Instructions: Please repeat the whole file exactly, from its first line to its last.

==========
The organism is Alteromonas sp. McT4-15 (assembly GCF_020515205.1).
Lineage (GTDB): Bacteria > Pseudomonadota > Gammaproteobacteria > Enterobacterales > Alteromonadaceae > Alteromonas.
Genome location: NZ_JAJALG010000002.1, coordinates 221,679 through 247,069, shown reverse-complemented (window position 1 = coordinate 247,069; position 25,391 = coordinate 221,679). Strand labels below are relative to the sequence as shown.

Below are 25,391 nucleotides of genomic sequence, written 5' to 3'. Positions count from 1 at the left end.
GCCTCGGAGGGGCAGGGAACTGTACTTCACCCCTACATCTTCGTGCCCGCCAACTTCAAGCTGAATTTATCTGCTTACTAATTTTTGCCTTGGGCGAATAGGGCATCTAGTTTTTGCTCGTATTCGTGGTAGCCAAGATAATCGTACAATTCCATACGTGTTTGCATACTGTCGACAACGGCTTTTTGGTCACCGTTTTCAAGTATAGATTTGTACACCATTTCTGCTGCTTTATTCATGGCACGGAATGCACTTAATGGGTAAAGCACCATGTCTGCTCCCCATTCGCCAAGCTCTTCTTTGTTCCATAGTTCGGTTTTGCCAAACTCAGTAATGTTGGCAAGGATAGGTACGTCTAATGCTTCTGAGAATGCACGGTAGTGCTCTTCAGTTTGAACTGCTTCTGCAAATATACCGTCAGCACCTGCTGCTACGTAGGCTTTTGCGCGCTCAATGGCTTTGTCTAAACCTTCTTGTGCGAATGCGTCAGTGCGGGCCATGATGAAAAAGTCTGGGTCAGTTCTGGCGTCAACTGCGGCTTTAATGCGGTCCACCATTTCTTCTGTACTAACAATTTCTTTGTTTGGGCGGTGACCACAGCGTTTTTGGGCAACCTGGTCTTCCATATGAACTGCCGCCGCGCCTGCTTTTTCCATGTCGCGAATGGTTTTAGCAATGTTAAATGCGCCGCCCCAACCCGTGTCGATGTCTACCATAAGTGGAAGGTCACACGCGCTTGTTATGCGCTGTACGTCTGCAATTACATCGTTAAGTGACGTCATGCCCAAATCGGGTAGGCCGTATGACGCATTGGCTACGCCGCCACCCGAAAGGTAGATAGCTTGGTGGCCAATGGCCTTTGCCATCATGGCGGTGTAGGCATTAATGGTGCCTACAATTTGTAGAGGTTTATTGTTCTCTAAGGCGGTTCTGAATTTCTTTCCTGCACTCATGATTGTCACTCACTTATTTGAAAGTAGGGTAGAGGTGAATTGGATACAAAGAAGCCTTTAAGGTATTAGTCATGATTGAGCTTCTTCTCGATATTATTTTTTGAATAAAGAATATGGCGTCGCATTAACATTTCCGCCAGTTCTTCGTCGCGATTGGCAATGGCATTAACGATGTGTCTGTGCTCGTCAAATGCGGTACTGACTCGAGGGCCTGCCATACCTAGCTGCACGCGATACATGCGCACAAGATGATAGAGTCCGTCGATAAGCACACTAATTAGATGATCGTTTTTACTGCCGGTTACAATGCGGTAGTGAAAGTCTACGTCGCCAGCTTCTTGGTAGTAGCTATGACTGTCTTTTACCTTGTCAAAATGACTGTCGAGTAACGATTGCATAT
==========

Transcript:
The organism is Alteromonas sp. McT4-15 (assembly GCF_020515205.1).
Lineage (GTDB): Bacteria > Pseudomonadota > Gammaproteobacteria > Enterobacterales > Alteromonadaceae > Alteromonas.
Genome location: NZ_JAJALG010000002.1, coordinates 221,679 through 247,069, shown reverse-complemented (window position 1 = coordinate 247,069; position 25,391 = coordinate 221,679). Strand labels below are relative to the sequence as shown.

Below are 25,391 nucleotides of genomic sequence, written 5' to 3'. Positions count from 1 at the left end.
GCCTCGGAGGGGCAGGGAACTGTACTTCACCCCTACATCTTCGTGCCCGCCAACTTCAAGCTGAATTTATCTGCTTACTAATTTTTGCCTTGGGCGAATAGGGCATCTAGTTTTTGCTCGTATTCGTGGTAGCCAAGATAATCGTACAATTCCATACGTGTTTGCATACTGTCGACAACGGCTTTTTGGTCACCGTTTTCAAGTATAGATTTGTACACCATTTCTGCTGCTTTATTCATGGCACGGAATGCACTTAATGGGTAAAGCACCATGTCTGCTCCCCATTCGCCAAGCTCTTCTTTGTTCCATAGTTCGGTTTTGCCAAACTCAGTAATGTTGGCAAGGATAGGTACGTCTAATGCTTCTGAGAATGCACGGTAGTGCTCTTCAGTTTGAACTGCTTCTGCAAATATACCGTCAGCACCTGCTGCTACGTAGGCTTTTGCGCGCTCAATGGCTTTGTCTAAACCTTCTTGTGCGAATGCGTCAGTGCGGGCCATGATGAAAAAGTCTGGGTCAGTTCTGGCGTCAACTGCGGCTTTAATGCGGTCCACCATTTCTTCTGTACTAACAATTTCTTTGTTTGGGCGGTGACCACAGCGTTTTTGGGCAACCTGGTCTTCCATATGAACTGCCGCCGCGCCTGCTTTTTCCATGTCGCGAATGGTTTTAGCAATGTTAAATGCGCCGCCCCAACCCGTGTCGATGTCTACCATAAGTGGAAGGTCACACGCGCTTGTTATGCGCTGTACGTCTGCAATTACATCGTTAAGTGACGTCATGCCCAAATCGGGTAGGCCGTATGACGCATTGGCTACGCCGCCACCCGAAAGGTAGATAGCTTGGTGGCCAATGGCCTTTGCCATCATGGCGGTGTAGGCATTAATGGTGCCTACAATTTGTAGAGGTTTATTGTTCTCTAAGGCGGTTCTGAATTTCTTTCCTGCACTCATGATTGTCACTCACTTATTTGAAAGTAGGGTAGAGGTGAATTGGATACAAAGAAGCCTTTAAGGTATTAGTCATGATTGAGCTTCTTCTCGATATTATTTTTTGAATAAAGAATATGGCGTCGCATTAACATTTCCGCCAGTTCTTCGTCGCGATTGGCAATGGCATTAACGATGTGTCTGTGCTCGTCAAATGCGGTACTGACTCGAGGGCCTGCCATACCTAGCTGCACGCGATACATGCGCACAAGATGATAGAGTCCGTCGATAAGCACACTAATTAGATGATCGTTTTTACTGCCGGTTACAATGCGGTAGTGAAAGTCTACGTCGCCAGCTTCTTGGTAGTAGCTATGACTGTCTTTTACCTTGTCAAAATGACTGTCGAGTAACGATTGCATAT